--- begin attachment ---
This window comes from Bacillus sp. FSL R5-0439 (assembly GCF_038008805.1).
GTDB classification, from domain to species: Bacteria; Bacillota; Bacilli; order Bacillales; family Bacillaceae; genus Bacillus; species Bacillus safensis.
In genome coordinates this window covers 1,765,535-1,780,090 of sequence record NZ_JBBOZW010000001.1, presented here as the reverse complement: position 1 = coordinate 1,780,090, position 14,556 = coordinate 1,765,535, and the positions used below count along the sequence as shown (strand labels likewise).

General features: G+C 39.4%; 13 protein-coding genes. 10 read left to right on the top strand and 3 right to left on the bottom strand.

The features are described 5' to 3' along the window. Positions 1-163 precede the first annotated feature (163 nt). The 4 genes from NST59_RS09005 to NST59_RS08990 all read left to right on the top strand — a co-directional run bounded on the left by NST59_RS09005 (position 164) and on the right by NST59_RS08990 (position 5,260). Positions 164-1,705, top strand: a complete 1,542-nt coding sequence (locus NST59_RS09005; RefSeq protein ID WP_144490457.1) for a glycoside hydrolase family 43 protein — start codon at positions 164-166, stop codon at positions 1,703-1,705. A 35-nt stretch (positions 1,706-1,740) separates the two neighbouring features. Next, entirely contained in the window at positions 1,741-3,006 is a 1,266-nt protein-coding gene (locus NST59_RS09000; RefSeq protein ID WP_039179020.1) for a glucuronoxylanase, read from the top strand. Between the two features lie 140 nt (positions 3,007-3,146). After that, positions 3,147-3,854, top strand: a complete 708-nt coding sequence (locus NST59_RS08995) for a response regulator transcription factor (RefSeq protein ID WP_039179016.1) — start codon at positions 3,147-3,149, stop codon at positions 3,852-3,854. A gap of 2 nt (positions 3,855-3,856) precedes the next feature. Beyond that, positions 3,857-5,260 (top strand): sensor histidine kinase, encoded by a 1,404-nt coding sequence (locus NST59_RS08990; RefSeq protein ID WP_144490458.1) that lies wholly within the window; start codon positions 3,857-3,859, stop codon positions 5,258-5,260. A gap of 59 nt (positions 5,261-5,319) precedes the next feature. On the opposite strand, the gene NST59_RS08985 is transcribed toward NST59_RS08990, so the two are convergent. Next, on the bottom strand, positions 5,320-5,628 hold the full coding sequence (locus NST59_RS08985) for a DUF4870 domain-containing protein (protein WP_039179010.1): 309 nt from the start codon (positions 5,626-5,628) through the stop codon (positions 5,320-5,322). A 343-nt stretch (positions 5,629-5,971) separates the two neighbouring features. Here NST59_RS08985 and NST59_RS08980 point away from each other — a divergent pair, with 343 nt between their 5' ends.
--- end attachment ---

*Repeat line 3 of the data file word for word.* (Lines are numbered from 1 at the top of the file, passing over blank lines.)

In genome coordinates this window covers 1,765,535-1,780,090 of sequence record NZ_JBBOZW010000001.1, presented here as the reverse complement: position 1 = coordinate 1,780,090, position 14,556 = coordinate 1,765,535, and the positions used below count along the sequence as shown (strand labels likewise).